“Le Morte d’Arthur” by Sir Thomas Malory

A brief disclaimer: As I discuss my thoughts about Le Morte d’Arthur, I will be using the orthography that the book uses,  which in some cases, may differ from more well-known spellings.

The legacy of King Arthur and the Knights of the Round Table is ubiquitous in Western culture, from popular culture to symbols of national identity. Most people have heard some form of the stories, and the names Gwynevere, Sir Launcelot, Merlin and King Arthur are cognizant by young school children and scholars alike.

Due to its omnipotence, it is difficult to pinpoint where the version of the Arthurian legends I was familiar with (prior to reading Le Morte d’Arthur) came from. The stories are so entrenched in our consciousness that I feel as if we know them, as we know words we understand, but don’t remember learning. We know the greatness of Sir Launcelot and his passion for Queen Gwynevere, and their betrayal of King Arthur, which led to King Arthur’s downfall, and the collapse of the kingdom. Perhaps less of us know the roles Sir Gawain, Sir Percivale or Sir Gareth played in the stories, but their names are familiar and we associate them with a time of quests and chivalry, long past.

Le Morte d’Arthur is only one version of numerous retellings of the legends, but it is possibly the most well-known. It contains the familiar tales of Tristram and Iseult, the quest for the Sangreale, Gwynevere and Launcelot, the death of King Arthur (as you may have known from the title) and other stories about various Knights of the Round Table and their adventures.

I bought this book for myself near Christmas time last year, and when I tried reading it then, I was very disappointed and thought the way some scenes were written was rather silly. For example:

Kings Brandegoris, Idres, and Angwyshaunce attacked Sir Gryfflet and Sir Lucas, and unhorsed them both. Sir Kay attacked King Nentres, and, winning his horse, gave it to Sir Gryfflet, and, with the same spear, charged King Lot and wounded him. The King of the Hundred Knights attacked Sir Kay, and, unhorsing him, remounted King Lot, who thanked him.  Sir Gryfflet overcame Sir Pynel and remounted Sir Kay with his horse.

– The Tale of King Arthur

It’s certainly not the most riveting description of a battle.

On my second attempt at reading, I cast aside my expectations (as least in terms of writing style), and once I fell in love with the stories, the issues I had with the writing faded away into the background. I find that Malory tends to write about actions, instead of emotions. Grief, and anger are expressed with one sentence, and then turn into a quest for revenge.  The death of a minor character is noted by a remark from a passing knight, and then by a monument by a king who happens to hear their story.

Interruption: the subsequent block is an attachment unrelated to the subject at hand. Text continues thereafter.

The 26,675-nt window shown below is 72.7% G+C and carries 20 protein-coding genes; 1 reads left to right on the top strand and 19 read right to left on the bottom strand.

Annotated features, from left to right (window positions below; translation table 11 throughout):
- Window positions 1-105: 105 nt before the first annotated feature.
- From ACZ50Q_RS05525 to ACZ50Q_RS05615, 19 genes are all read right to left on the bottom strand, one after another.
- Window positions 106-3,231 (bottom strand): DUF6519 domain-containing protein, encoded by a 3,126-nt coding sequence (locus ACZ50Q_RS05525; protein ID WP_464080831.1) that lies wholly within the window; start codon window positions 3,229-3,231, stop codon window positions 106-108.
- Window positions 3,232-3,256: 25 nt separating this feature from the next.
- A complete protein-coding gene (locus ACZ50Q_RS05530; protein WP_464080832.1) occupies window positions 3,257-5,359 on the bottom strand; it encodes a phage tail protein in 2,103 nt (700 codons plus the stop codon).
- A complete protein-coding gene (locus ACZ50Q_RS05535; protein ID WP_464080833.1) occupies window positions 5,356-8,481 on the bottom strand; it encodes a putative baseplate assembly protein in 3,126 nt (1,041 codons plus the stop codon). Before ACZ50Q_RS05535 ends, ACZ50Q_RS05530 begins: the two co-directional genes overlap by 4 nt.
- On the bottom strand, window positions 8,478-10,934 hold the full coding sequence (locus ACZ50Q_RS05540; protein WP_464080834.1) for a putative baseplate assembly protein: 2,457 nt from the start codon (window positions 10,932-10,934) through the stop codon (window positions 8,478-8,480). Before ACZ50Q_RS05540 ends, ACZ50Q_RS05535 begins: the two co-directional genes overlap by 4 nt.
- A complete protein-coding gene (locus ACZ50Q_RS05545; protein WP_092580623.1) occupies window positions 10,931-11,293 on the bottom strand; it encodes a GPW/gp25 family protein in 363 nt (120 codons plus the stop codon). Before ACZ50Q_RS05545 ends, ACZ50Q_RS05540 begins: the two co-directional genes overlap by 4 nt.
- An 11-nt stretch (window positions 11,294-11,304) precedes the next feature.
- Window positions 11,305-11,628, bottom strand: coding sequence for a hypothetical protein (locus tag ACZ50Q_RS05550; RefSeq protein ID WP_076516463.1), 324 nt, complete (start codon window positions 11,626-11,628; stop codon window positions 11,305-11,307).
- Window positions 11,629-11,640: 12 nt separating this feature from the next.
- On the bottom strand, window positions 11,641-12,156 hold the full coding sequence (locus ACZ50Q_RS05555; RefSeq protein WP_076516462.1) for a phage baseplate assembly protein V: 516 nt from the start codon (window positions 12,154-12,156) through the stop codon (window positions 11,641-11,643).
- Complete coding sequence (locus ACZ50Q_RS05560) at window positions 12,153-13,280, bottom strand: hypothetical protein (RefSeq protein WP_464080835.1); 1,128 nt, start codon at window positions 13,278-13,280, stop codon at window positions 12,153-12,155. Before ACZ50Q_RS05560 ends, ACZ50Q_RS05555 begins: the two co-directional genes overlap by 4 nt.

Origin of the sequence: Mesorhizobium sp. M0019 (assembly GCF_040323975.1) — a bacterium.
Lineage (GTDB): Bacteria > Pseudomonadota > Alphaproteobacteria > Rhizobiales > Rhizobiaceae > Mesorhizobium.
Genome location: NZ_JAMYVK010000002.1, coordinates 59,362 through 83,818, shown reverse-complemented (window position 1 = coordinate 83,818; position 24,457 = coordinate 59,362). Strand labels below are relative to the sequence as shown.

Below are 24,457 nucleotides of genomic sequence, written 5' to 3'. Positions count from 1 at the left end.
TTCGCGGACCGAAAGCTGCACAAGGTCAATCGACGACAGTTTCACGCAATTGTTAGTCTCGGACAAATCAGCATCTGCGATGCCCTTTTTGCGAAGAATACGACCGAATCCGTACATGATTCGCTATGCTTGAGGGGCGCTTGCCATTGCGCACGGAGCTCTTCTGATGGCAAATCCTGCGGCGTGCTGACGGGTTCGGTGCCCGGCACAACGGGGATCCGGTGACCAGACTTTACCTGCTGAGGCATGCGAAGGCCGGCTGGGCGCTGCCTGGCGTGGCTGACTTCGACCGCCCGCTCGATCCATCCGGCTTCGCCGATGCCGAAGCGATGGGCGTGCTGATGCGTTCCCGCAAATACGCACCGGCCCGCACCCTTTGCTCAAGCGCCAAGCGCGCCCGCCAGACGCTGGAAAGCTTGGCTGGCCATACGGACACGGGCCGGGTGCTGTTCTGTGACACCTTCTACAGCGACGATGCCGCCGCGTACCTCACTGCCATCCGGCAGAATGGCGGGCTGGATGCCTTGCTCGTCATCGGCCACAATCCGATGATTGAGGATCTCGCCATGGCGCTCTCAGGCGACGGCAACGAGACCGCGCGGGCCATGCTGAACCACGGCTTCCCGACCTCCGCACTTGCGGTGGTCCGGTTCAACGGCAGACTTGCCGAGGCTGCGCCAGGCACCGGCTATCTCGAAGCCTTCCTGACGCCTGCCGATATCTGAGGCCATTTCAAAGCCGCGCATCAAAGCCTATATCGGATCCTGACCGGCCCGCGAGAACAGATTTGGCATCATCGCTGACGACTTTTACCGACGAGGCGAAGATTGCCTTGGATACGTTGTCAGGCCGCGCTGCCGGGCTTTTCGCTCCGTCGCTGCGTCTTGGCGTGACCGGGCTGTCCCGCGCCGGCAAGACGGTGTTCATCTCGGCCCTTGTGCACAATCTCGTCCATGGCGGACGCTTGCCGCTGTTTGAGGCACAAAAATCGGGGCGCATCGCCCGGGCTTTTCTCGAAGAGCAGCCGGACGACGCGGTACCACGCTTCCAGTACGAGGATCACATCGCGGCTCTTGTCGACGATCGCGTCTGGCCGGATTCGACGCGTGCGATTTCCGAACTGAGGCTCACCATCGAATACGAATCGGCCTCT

I love this book, but is difficult to explain why. I think part of it is that it never lacks in entertainment; the stories are is filled with adventure, jousting, and romance. There is also plenty of conflict: between people, and between people and morality. Amongst the numerous knights mentioned in the stories, there are a few that distinguish themselves, including: Sir Gareth, Sir Gawain, Sir Galahad and of course, the two greatest knights of the realm— Sir Launcelot and Tristram of Lyoness. I think their fantastic feats of bravery, strength or unwavering adherence to their morals have us reflecting about those qualities within us, even if we don’t have tournaments or holy quests to prove them. They are defined by their virtues as much as their accomplishments, and it is easy find ourselves hoping for their safety or victory, and for their strength to prevail when faced with immoral temptations.

Another part is the unpredictability, or ‘randomness’, of the book. Characters who have not been introduced previously often appear in the middle of a scene and become principal characters. Ladies and lords come and go by the dozen, leaving their stories of tragedy and woe that are never delved into . Disguises and concealment are used commonly, and inexplicably. Very often, a seemingly ignoble peasant turns out to be the relation of a knight or king, and he is raised from obscurity to become great.

And of course, there is the romance:

… there be within this land but four lovers, that is, Sir Launcelot du Lake and Queen Gwynevere, and Sir Tristram de Lyoness and Queen Iseult

-The Book of Sir Tristram of Lyoness

But that aspect may merit another post in itself.

What I realized from reading this  novel is that the versions of the legends we are familiar with are very watered-down. Le Morte d’Arthur shows us that even the most revered figures have their flaws; the greatest romances can be tested by faithlessness; and the tightest bonds of camaraderie and brotherhood  can be broken by jealousy, and strife. The unblemished images we have of chivalrous knights and nobility are both enforced and disassembled by these legends, and though they are only legends, it is not difficult to imagine the characters and events and believe that in some form, the Knights of the Round Table once existed. It is easy to lose yourself in this book, and rediscover again, the magic of storytelling.


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